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What is evapotranspiration

Evapotranspiration. If you can pronounce that, congratulations, you’ve reached another level in your irrigation life.

Evapotranspiration (ET) is a fancy way of referring to the amount of water that leaves the ground, through two methods:

  1. Good old evaporation, when water turns into vapor
  2. Plant transpiration, when plants ‘breath’ and release moisture into the air

blog-et-diagram

In the real world, there is no good way to distinguish between evaporation and transpiration, so ET is commonly referred to as one process. Furthermore, it is just one part of the water cycle, which describes how water moves throughout our environment. This includes such fun terms as condensation, sublimation, seepage, and (my personal favorite) infiltration. However, for our purposes, we only really care about ET.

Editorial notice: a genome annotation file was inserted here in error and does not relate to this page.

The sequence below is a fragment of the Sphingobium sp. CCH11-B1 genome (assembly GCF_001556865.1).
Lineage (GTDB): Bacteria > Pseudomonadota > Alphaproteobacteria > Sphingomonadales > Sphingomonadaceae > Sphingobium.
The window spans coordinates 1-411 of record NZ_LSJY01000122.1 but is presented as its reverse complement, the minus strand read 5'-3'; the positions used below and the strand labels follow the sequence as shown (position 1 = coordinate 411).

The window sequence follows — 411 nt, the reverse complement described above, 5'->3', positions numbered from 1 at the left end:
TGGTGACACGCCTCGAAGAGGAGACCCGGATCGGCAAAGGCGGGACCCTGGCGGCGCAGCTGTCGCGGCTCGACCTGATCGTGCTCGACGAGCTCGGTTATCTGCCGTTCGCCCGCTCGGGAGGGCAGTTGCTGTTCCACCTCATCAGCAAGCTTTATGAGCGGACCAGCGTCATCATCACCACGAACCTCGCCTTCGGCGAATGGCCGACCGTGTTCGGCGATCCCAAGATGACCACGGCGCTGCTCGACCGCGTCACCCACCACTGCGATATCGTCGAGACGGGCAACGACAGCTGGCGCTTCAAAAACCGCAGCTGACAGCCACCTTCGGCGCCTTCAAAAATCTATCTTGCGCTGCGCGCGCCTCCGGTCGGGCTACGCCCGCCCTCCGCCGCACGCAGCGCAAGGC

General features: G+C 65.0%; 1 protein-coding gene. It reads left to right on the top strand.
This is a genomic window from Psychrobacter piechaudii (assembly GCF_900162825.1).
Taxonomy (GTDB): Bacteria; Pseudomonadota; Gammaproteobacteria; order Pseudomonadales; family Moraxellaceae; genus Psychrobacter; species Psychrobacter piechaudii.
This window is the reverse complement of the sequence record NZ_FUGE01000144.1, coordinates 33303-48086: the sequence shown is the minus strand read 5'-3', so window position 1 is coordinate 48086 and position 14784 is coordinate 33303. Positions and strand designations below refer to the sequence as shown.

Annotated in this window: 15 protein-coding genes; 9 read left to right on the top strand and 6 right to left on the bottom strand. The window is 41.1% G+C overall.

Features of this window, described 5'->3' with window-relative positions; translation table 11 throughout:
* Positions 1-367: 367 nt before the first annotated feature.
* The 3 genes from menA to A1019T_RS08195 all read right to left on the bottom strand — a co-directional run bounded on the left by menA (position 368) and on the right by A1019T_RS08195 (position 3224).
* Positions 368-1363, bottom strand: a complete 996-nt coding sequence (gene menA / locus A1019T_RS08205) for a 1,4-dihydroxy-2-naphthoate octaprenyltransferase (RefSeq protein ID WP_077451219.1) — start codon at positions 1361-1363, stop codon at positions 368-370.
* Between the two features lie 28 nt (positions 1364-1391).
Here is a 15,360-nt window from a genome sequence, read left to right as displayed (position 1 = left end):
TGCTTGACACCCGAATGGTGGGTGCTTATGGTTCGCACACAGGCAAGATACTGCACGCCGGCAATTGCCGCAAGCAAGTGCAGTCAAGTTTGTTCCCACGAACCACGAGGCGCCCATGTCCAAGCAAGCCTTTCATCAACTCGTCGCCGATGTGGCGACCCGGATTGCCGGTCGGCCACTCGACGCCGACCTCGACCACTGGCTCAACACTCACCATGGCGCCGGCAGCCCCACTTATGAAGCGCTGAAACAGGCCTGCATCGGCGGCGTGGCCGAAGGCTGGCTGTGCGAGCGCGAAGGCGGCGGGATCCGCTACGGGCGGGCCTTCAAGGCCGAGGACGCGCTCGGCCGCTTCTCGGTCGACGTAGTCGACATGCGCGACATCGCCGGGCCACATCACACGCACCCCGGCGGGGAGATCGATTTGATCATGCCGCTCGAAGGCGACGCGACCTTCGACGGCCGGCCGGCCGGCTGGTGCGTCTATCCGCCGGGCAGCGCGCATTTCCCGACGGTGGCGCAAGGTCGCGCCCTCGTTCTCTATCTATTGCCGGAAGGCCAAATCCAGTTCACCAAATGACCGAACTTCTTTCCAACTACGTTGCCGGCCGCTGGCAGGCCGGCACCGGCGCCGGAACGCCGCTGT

Knowing how much water leaves the ground at any point is completely vital to efficient water management for one reason: it allows us to know how much water we need to add back to the ground.

There are only two main ways that water gets returned back into the ground: precipitation and irrigation. To successfully calculate how much water needs to be returned to the ground by irrigation, you must know about precipitation, but that is relatively easy to track.

That being said, measuring ET can be a challenge. The amount of evapotranspiration fluctuates throughout the year, primarily because of temperature. ET is higher with warmer temperatures and lower with cooler temperatures. This is the main reason why the amount of water your landscape needs increases in the summer and decreases in the spring and fall.

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* Image from the Metropolitan Water District of Southern California

However, there are many variables that go into its calculation like soil type, plant type, temperature, direct or indirect sunlight, wind, ambient humidity, etc. Accurate data for all of these variables is imperative to calculate the most correct ET value. Without ET, it’s impossible to correctly calculate how much water your landscape requires.

If you’d like to understand how Rachio incorporates evapotranspiration, check out this excellent support article.